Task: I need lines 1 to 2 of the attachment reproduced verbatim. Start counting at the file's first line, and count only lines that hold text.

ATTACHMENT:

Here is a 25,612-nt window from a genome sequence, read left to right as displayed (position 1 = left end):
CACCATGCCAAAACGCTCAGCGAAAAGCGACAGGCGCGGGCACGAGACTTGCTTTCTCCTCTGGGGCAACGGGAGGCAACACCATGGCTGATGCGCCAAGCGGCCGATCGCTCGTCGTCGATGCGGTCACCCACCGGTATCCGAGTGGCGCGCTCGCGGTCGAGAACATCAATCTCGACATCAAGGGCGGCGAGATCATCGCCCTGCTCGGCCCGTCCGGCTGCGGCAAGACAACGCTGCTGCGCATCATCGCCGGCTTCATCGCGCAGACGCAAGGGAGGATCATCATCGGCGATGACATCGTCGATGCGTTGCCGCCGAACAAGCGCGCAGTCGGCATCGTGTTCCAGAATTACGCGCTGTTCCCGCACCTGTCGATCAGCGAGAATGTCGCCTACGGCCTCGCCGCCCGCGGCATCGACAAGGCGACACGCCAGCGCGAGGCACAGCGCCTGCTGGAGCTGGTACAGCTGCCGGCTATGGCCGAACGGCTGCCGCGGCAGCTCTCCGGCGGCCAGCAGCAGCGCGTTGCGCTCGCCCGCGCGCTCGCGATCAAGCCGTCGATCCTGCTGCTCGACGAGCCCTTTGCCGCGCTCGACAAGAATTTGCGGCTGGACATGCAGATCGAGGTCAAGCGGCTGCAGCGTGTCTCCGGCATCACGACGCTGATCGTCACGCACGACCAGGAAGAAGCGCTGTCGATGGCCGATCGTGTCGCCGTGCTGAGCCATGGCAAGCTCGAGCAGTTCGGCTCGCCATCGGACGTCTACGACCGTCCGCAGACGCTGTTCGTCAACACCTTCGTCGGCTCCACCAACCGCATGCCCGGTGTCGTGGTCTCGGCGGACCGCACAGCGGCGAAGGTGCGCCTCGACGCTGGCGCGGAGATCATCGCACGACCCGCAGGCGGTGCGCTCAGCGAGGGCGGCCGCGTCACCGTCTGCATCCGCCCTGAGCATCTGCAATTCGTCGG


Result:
Here is a 25,612-nt window from a genome sequence, read left to right as displayed (position 1 = left end):
CACCATGCCAAAACGCTCAGCGAAAAGCGACAGGCGCGGGCACGAGACTTGCTTTCTCCTCTGGGGCAACGGGAGGCAACACCATGGCTGATGCGCCAAGCGGCCGATCGCTCGTCGTCGATGCGGTCACCCACCGGTATCCGAGTGGCGCGCTCGCGGTCGAGAACATCAATCTCGACATCAAGGGCGGCGAGATCATCGCCCTGCTCGGCCCGTCCGGCTGCGGCAAGACAACGCTGCTGCGCATCATCGCCGGCTTCATCGCGCAGACGCAAGGGAGGATCATCATCGGCGATGACATCGTCGATGCGTTGCCGCCGAACAAGCGCGCAGTCGGCATCGTGTTCCAGAATTACGCGCTGTTCCCGCACCTGTCGATCAGCGAGAATGTCGCCTACGGCCTCGCCGCCCGCGGCATCGACAAGGCGACACGCCAGCGCGAGGCACAGCGCCTGCTGGAGCTGGTACAGCTGCCGGCTATGGCCGAACGGCTGCCGCGGCAGCTCTCCGGCGGCCAGCAGCAGCGCGTTGCGCTCGCCCGCGCGCTCGCGATCAAGCCGTCGATCCTGCTGCTCGACGAGCCCTTTGCCGCGCTCGACAAGAATTTGCGGCTGGACATGCAGATCGAGGTCAAGCGGCTGCAGCGTGTCTCCGGCATCACGACGCTGATCGTCACGCACGACCAGGAAGAAGCGCTGTCGATGGCCGATCGTGTCGCCGTGCTGAGCCATGGCAAGCTCGAGCAGTTCGGCTCGCCATCGGACGTCTACGACCGTCCGCAGACGCTGTTCGTCAACACCTTCGTCGGCTCCACCAACCGCATGCCCGGTGTCGTGGTCTCGGCGGACCGCACAGCGGCGAAGGTGCGCCTCGACGCTGGCGCGGAGATCATCGCACGACCCGCAGGCGGTGCGCTCAGCGAGGGCGGCCGCGTCACCGTCTGCATCCGCCCTGAGCATCTGCAATTCGTCGG